Police in Portland, Oregon arrested a native of the state yesterday on charges that he has been harassing family members of some of those killed in the Aurora, Colorado shooting. "In the beginning it was this conspiracy theory stuff," Aurora police spokesman Frank Fania said, "then it went away from the conspiracy theory into personally attacking the families, calling them names and hoping bad things would happen to them."
As with the Sandy Hook shooting, the Aurora massacare has attracted a host of conspiracy theories, and harassment of victims has gotten so bad that prosecutors there asked the judge to redact the names of victims in court documents to spare them the “relentless contacts by proponents of purported ‘conspiracies.’”
Kevin Michael Purfield, the 45-year-old man arrested in Portland, also posted messages on his Facebook page and blog that seemed to endorse conspiracy theories about 9/11 and the Sandy Hook shooting. Purfield was jailed in lieu of $10,000 bond and will be arraigned in court today.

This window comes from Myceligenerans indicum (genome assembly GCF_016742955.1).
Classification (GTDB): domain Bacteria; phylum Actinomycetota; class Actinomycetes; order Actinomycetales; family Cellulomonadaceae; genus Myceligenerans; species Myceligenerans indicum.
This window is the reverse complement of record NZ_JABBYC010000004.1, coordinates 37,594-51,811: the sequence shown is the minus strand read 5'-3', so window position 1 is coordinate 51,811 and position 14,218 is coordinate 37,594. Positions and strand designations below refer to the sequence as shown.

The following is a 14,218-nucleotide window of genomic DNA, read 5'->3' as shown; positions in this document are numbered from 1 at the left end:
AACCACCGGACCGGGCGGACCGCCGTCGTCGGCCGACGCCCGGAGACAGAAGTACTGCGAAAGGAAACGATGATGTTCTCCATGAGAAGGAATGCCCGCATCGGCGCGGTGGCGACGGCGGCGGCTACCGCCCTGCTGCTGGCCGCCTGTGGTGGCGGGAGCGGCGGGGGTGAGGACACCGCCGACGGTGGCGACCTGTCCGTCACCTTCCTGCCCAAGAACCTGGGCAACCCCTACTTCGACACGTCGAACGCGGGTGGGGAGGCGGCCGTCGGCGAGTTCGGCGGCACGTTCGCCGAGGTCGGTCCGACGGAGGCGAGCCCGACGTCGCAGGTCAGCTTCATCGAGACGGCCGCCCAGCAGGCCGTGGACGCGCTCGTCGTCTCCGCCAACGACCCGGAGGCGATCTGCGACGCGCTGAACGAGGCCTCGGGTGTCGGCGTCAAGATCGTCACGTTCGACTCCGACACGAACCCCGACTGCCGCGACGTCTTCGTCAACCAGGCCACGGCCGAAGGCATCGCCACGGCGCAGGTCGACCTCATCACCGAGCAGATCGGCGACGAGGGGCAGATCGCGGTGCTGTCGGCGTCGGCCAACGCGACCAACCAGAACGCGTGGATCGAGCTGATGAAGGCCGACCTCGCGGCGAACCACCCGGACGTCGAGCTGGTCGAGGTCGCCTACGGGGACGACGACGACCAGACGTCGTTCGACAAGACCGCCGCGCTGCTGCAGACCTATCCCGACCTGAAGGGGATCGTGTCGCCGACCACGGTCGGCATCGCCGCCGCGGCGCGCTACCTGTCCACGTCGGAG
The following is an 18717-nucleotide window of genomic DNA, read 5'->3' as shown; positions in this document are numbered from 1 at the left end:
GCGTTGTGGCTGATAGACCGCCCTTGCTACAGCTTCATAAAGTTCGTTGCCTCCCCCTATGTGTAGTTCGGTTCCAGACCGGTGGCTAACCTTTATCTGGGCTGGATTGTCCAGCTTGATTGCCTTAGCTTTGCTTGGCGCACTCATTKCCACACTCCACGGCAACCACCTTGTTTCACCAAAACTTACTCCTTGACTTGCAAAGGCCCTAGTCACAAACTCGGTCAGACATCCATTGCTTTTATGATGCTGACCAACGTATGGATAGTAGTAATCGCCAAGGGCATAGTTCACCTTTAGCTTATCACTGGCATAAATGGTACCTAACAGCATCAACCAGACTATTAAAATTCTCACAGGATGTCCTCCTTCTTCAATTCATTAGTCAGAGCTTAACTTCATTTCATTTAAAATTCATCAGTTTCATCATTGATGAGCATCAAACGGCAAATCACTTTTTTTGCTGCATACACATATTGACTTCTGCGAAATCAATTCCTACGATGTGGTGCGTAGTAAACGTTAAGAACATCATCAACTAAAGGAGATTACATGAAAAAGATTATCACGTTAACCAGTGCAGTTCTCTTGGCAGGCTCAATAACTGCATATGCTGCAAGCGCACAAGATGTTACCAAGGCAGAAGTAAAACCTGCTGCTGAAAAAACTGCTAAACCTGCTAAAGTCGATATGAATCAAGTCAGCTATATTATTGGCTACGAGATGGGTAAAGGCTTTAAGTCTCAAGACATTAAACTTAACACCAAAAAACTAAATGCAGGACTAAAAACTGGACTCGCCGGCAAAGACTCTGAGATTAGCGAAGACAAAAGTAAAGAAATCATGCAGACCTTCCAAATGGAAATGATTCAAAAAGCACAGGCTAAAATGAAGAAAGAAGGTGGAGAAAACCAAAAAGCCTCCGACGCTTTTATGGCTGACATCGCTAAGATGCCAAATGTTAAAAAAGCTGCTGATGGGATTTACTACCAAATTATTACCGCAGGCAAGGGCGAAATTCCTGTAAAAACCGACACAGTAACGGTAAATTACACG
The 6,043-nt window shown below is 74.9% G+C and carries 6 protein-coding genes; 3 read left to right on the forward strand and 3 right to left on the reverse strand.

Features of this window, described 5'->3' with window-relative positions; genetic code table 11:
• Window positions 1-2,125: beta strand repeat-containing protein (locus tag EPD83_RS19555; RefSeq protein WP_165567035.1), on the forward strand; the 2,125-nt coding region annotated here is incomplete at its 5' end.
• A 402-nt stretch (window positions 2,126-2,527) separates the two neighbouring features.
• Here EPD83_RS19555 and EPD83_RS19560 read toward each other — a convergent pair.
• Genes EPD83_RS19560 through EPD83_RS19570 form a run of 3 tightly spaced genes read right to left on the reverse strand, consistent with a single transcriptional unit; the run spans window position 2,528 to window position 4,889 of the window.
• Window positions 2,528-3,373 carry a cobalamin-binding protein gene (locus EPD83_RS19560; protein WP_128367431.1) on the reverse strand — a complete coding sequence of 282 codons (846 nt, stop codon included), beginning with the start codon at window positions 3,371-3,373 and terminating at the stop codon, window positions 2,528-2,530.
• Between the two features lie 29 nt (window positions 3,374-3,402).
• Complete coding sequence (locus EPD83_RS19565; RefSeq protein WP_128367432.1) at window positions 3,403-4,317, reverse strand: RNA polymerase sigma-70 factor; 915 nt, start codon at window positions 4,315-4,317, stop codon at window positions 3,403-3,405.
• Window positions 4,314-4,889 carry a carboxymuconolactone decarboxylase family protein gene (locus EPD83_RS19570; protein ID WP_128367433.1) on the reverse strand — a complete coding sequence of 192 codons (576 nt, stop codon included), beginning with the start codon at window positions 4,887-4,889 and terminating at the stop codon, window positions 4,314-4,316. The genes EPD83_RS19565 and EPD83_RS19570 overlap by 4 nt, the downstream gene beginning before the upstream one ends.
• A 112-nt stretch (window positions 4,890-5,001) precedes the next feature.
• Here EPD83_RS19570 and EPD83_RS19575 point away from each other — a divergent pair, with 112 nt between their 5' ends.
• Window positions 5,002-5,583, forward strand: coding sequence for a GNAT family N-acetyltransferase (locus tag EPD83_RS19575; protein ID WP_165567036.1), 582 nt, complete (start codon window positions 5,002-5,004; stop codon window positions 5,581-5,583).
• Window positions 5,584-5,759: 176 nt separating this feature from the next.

Jordan Ghawi, whose sister was killed in the Aurora shooting, told Salon last month that he had received death threats and constant harassment from conspiracy theorists. “Some of these people are incessant. They don’t stop,” he said.
Even some presumably credible people, like Gun Owners of America head Larry Pratt, have given credence to Aurora conspiracy theories. "We have to admit that this is something that maybe our government is capable of," Pratt told conspiracy journalist Alex Jones of the notion that government agents carried out the shooting as part of a "false flag" operation. "This was only 12 people murdered [in Colorado], they were good for 400 in Fast and Furious."
In Newtown, theorists have stalked the town and visited the homes of those who helped victims of the shooting.